The gothic triple-aisle building has had a complicated history. A smaller roman basilica, which had existed since before 1178, was gradually replaced by this church during the 14th and 15th centuries. The church was renovated in a Baroque style at the end of 17th century. Gothic renovation was done by Architect Josef Mocker in 1874-1879 and in 1913-1914.

The ancient church of St. Peter at Na Poříčí enhances Prague’s panorama with its four steeples. The two steeples in the forefront are 38m tall and their floor plan is 4.90m x 4.90m. They were constructed in a Romanesque style and refurbished in a Gothic style during 1483-1497. A baroque facade was given to the steeples after the conflagrations of 1653 and 1659, which affected the church as well. The next is a small ‘Sanctus’ steeple rising from the roof above the presbytery on the east side. None of the steeples have their bells today including the fourth steeple, which is two-storied and located above the north antechapel.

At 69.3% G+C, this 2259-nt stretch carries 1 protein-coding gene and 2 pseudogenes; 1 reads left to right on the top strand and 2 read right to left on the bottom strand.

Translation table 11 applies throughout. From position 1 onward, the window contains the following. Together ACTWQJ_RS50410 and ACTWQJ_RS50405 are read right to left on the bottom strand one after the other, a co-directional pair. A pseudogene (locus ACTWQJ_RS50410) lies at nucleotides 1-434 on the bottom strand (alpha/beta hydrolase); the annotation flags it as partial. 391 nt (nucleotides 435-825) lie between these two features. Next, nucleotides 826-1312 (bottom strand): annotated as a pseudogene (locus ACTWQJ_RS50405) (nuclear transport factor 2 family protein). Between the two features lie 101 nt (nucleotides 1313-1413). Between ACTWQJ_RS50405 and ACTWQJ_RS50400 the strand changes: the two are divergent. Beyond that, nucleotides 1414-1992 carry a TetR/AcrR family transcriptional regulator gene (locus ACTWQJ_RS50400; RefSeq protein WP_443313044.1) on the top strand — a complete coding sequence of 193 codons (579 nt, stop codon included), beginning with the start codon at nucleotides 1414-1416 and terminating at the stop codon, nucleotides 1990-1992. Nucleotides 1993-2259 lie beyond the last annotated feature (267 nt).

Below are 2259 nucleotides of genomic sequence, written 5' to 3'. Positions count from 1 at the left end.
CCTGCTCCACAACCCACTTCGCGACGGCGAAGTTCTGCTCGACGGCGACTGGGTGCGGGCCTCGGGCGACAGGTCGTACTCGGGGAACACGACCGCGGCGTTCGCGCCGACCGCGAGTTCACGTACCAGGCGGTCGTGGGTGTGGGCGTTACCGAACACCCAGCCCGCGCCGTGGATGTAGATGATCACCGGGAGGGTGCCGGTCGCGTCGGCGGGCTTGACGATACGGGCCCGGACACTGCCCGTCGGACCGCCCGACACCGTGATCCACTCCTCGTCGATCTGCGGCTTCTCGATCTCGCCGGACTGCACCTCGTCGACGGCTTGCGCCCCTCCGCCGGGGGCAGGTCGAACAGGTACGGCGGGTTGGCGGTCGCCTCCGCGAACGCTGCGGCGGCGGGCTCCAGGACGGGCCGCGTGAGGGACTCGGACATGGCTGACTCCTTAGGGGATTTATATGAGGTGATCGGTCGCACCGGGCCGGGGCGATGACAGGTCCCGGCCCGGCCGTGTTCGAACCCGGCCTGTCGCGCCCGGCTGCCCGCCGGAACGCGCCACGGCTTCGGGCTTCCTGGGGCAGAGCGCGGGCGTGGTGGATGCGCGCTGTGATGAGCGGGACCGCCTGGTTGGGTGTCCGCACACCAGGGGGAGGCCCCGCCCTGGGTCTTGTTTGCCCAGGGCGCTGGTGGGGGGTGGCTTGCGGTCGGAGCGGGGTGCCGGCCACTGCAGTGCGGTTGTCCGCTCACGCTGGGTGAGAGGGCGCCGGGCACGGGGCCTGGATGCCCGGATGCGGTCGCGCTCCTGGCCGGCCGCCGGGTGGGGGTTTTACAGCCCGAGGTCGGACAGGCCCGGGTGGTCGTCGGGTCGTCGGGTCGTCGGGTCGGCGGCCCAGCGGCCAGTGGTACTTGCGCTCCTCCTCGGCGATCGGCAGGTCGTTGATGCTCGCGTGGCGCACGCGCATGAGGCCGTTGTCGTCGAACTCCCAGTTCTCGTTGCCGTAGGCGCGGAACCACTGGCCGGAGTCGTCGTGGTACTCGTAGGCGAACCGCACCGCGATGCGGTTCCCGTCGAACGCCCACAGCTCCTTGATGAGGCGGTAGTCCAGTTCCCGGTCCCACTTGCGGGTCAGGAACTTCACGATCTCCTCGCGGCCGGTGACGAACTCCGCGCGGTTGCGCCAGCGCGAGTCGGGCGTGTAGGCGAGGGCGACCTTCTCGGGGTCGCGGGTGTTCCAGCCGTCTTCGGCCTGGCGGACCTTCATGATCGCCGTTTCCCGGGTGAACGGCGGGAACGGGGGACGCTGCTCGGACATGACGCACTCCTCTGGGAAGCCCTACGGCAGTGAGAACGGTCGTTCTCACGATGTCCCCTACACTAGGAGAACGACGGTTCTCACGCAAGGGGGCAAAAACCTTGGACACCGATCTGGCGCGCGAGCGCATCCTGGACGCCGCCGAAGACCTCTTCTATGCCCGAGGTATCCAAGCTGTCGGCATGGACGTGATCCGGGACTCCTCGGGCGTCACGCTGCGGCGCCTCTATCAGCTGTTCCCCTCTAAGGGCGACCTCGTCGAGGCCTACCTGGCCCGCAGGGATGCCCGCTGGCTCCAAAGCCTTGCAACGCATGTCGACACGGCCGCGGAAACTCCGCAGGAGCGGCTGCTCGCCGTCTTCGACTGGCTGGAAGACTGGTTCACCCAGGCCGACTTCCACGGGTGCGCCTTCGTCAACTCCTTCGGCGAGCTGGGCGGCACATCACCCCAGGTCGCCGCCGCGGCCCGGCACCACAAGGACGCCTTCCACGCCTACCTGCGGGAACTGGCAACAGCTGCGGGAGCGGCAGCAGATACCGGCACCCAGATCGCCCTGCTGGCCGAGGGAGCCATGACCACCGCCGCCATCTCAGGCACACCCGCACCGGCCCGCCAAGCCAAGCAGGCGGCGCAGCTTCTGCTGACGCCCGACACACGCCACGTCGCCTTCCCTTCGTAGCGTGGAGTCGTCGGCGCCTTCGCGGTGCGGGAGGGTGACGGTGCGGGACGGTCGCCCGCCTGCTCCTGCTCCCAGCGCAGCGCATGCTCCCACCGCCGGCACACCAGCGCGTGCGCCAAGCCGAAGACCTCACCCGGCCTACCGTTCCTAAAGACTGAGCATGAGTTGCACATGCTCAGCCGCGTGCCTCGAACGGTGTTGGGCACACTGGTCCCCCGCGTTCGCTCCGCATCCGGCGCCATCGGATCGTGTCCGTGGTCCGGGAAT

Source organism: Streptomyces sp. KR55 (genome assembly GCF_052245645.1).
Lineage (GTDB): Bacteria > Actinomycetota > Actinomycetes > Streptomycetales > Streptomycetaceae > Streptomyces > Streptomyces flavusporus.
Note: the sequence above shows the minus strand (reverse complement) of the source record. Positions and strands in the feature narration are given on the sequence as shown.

The detached belfry, 39.5m high, was built from sandstone blocks. The ground floor has a walk trough passage from the street. On the 3rd floor we can find 6 windows with pointed window arches. On the facia of the belfry there is an embedded broad stone with Latin lettering proclaiming: “The Commoners of St. Peter’s Church at Poříčí built this tower at their own expense and for their grateful descendants in 1598“. The top of this belfry is covered with a bulbous dome with lantern and with four clock faces. The belfry has 3 bells today. The largest, Peter, was cast in 1691 and re-cast in 1701. The second bell, called Pavel, (Paul) was created in 1724 and the last bell is a passing bell. The belfry is accessible through a small door on the south side. Solid newel stairs leads to the second floor, where all the bells are suspended. Steep wooden stairs then take us up to the tower where we can observe the bell cimbalom announcing even the quarter-hours.